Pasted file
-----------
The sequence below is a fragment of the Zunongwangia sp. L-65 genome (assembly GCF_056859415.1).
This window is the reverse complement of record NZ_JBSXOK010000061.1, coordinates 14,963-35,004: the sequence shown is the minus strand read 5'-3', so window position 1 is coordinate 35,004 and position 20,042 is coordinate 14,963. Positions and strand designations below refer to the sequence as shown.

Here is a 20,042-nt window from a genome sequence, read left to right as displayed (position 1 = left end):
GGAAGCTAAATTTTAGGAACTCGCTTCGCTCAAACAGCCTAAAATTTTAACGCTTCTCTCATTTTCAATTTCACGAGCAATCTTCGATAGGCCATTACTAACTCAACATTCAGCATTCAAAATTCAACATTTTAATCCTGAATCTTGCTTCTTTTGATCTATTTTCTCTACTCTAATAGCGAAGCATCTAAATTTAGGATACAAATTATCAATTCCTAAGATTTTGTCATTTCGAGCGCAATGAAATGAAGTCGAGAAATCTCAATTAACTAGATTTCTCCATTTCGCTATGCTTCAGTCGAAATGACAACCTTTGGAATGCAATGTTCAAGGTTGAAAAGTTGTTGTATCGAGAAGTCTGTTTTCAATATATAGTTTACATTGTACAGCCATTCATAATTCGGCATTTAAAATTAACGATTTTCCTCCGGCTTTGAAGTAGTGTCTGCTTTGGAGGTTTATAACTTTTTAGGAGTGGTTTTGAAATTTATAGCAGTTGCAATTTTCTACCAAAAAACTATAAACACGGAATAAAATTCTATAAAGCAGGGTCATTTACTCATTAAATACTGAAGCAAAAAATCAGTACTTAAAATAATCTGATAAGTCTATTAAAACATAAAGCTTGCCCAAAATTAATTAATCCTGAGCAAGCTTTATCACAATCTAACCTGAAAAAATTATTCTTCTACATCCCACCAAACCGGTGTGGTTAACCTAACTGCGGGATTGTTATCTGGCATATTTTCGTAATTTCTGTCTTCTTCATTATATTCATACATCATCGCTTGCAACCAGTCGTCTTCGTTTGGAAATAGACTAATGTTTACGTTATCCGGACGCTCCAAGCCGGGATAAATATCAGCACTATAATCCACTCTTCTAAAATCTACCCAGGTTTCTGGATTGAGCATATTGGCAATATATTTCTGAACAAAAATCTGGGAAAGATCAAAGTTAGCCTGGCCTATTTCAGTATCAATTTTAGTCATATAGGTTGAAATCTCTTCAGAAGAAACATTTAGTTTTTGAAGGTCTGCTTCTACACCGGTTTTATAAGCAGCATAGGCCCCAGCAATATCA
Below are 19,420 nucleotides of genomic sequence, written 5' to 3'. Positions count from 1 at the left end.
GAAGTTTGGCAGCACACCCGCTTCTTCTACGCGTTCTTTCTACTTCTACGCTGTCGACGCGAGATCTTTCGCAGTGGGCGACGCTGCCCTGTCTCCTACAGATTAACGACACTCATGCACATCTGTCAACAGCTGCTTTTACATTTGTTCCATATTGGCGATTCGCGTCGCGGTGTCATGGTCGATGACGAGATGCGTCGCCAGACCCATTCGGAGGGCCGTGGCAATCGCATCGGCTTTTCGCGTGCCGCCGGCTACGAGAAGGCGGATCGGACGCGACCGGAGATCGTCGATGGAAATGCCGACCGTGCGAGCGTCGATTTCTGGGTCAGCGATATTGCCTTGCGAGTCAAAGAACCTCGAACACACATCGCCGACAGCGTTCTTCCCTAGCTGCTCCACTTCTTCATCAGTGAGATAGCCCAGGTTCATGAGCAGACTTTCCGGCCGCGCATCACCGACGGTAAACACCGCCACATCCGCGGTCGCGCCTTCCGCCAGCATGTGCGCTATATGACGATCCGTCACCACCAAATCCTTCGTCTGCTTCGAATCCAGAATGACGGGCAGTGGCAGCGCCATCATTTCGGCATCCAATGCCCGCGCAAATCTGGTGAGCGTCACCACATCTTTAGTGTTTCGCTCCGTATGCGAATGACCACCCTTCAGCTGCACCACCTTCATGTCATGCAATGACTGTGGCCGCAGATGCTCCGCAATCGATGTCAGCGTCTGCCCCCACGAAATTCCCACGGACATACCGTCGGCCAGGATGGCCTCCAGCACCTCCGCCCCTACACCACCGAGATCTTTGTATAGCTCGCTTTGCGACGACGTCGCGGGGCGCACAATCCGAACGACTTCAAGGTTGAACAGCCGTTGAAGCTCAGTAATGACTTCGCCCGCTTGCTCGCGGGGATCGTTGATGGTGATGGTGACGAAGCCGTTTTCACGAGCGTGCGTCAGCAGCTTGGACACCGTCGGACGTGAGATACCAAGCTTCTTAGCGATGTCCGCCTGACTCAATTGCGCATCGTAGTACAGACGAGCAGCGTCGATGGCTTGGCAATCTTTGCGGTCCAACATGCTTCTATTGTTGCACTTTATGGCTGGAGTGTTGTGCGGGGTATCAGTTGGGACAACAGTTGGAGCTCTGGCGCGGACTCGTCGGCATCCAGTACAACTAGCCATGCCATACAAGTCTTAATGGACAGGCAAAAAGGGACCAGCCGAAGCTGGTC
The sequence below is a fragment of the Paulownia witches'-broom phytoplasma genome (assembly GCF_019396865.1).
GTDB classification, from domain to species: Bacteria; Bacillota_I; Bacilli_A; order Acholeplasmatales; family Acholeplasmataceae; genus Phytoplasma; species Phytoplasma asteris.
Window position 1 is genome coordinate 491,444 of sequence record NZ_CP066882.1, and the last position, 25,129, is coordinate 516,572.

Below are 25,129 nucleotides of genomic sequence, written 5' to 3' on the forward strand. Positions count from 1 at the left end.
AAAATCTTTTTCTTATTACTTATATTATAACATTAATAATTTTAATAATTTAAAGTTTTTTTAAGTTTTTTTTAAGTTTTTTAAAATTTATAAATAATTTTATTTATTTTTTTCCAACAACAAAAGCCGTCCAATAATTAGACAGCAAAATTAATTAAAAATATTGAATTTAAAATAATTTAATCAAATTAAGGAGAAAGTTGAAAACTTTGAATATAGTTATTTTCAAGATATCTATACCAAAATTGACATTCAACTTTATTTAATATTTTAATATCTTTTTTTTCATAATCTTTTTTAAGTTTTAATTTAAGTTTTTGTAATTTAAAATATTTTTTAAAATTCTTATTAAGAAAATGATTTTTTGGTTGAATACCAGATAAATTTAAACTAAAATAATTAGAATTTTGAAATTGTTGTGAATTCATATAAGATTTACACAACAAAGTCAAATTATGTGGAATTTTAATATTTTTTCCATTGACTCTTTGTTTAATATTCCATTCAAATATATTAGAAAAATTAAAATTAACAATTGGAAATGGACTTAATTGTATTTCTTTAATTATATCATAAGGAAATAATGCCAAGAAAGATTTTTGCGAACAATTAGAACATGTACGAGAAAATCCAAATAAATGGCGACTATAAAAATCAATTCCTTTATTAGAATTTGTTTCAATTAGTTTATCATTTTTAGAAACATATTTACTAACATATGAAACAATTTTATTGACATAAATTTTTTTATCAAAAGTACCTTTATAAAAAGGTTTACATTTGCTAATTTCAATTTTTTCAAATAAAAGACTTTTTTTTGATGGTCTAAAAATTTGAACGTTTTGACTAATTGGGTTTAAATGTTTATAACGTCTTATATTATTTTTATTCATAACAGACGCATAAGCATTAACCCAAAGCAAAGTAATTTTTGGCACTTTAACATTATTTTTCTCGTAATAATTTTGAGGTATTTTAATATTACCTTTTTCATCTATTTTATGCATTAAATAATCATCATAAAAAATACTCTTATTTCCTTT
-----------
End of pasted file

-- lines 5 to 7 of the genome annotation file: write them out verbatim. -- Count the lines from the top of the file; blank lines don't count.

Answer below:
Below are 19,420 nucleotides of genomic sequence, written 5' to 3'. Positions count from 1 at the left end.
GAAGTTTGGCAGCACACCCGCTTCTTCTACGCGTTCTTTCTACTTCTACGCTGTCGACGCGAGATCTTTCGCAGTGGGCGACGCTGCCCTGTCTCCTACAGATTAACGACACTCATGCACATCTGTCAACAGCTGCTTTTACATTTGTTCCATATTGGCGATTCGCGTCGCGGTGTCATGGTCGATGACGAGATGCGTCGCCAGACCCATTCGGAGGGCCGTGGCAATCGCATCGGCTTTTCGCGTGCCGCCGGCTACGAGAAGGCGGATCGGACGCGACCGGAGATCGTCGATGGAAATGCCGACCGTGCGAGCGTCGATTTCTGGGTCAGCGATATTGCCTTGCGAGTCAAAGAACCTCGAACACACATCGCCGACAGCGTTCTTCCCTAGCTGCTCCACTTCTTCATCAGTGAGATAGCCCAGGTTCATGAGCAGACTTTCCGGCCGCGCATCACCGACGGTAAACACCGCCACATCCGCGGTCGCGCCTTCCGCCAGCATGTGCGCTATATGACGATCCGTCACCACCAAATCCTTCGTCTGCTTCGAATCCAGAATGACGGGCAGTGGCAGCGCCATCATTTCGGCATCCAATGCCCGCGCAAATCTGGTGAGCGTCACCACATCTTTAGTGTTTCGCTCCGTATGCGAATGACCACCCTTCAGCTGCACCACCTTCATGTCATGCAATGACTGTGGCCGCAGATGCTCCGCAATCGATGTCAGCGTCTGCCCCCACGAAATTCCCACGGACATACCGTCGGCCAGGATGGCCTCCAGCACCTCCGCCCCTACACCACCGAGATCTTTGTATAGCTCGCTTTGCGACGACGTCGCGGGGCGCACAATCCGAACGACTTCAAGGTTGAACAGCCGTTGAAGCTCAGTAATGACTTCGCCCGCTTGCTCGCGGGGATCGTTGATGGTGATGGTGACGAAGCCGTTTTCACGAGCGTGCGTCAGCAGCTTGGACACCGTCGGACGTGAGATACCAAGCTTCTTAGCGATGTCCGCCTGACTCAATTGCGCATCGTAGTACAGACGAGCAGCGTCGATGGCTTGGCAATCTTTGCGGTCCAACATGCTTCTATTGTTGCACTTTATGGCTGGAGTGTTGTGCGGGGTATCAGTTGGGACAACAGTTGGAGCTCTGGCGCGGACTCGTCGGCATCCAGTACAACTAGCCATGCCATACAAGTCTTAATGGACAGGCAAAAAGGGACCAGCCGAAGCTGGTC
The sequence below is a fragment of the Paulownia witches'-broom phytoplasma genome (assembly GCF_019396865.1).